The Man from the Ministry of Supplies
Charles Fraser Smith
Ian Fleming’s characters were often given names of people he had known and like many authors he was known to base them on amalgams of his own associates, colleagues and family.
Many people have been offered up as the basis for James Bond’s characterization. Most being heroic war time figures or associates of Fleming. Several will probably be correct. Similarly, Fleming’s books were understandably influenced by his time as a naval intelligence officer during the Second World War.
In 1939 Fleming was appointed by Rear Admiral John Godfrey, Director of Naval Intelligence of the Royal Navy, as his personal assistant. And it was in that role that Fleming quickly rose to the rank of Commander, and enjoyed a war time career in which he got to live out a life in James Bond’s world. Godfrey is clearly the reference for the character ‘M’ in Fleming’s novels.
Fleming was involved with Operation Mincemeat and Operation Golden Eye. He also worked with two intelligence units, 30 Assault Unit and T-Force. In his role, he liaised and dealt with colleagues at the Secret Intelligence Service and the Special Operations Executive.
It was while working with the latter on Operation Mincemeat that Fleming met Charles Fraser Smith. The man whose work would form the basis of Q Branch’s relationship with James Bond in the author’s novels.
Officially Fraser Smith worked for the Ministry of Supply’s Clothing and Textile Department. In practice, he invented, made, and provided gadgets and equipment, to field operatives carrying out work for the Special Operations Executive. Neither Fraser Smith’s boss nor personal assistant knew what he was up to.
Initially he supplied clothing and related props to for SOE agents, but this expanded to include ingenious devices such as hairbrushes with hidden compartments containing maps, cigarette lighters containing miniature cameras, and steel shoelaces that doubled as garrottes.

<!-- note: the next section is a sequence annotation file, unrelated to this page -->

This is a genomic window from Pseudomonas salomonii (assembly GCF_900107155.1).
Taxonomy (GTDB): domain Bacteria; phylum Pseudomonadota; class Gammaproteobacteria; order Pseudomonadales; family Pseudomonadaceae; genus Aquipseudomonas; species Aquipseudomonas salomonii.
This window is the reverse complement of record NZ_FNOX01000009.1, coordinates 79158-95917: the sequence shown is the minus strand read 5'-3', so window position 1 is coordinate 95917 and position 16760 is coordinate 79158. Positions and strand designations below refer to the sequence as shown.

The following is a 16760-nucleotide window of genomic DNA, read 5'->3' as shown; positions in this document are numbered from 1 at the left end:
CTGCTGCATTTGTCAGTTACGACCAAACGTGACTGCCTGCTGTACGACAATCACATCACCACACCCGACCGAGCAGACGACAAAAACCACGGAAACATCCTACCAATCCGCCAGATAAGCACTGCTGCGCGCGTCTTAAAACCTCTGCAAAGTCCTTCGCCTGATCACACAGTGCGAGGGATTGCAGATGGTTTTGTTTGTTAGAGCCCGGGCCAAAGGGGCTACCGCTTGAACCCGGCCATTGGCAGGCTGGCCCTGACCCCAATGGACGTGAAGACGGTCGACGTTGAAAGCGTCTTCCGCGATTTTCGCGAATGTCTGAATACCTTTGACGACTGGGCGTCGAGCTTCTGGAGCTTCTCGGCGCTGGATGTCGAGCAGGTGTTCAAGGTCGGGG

Charles Fraser Smith was not alone in his efforts to thwart the enemy with imaginative gadgets and gizmos during the war. Just as Major Jasper Maskelyne, a stage magician; was said to have helped the war effort in El Alemein with his talent for camouflage, Christopher Clayton Hutton was an intelligence officer working for MI9, who helped design and supply escape kits for Prisoners of War.
It is believed that up to 35,000 POWs may have used Clayton Hutton’s help to escape back to Britain. Ideas attributed to Clayton Hutton, and seemingly simple, such as a screen printed cloth map would have been invaluable for escaping prisoners.
Some claim that Charles Fraser Smith was Fleming’s Q. Considering their relationship, work together and the fascinating character that he obviously was, this is perhaps understandable, and maybe even emphasised by the fact that Fraser Smith nicknamed his Ministry of Supply gadgets, “Q-Devices” after the Q-Ships, the heavily armoured boats that were disguised as merchant ships by the navy.
However, as we know, Fleming did not have a character with a name until he introduced Major Boothroyd. Instead, it was the work of Fraser Smith, and others like him, creating such clever devices and cunning plans to help the war effort, that led to the creation of Q Branch in the Bond novels.
So, if Ian Fleming wasn’t responsible for Q, the character, who was?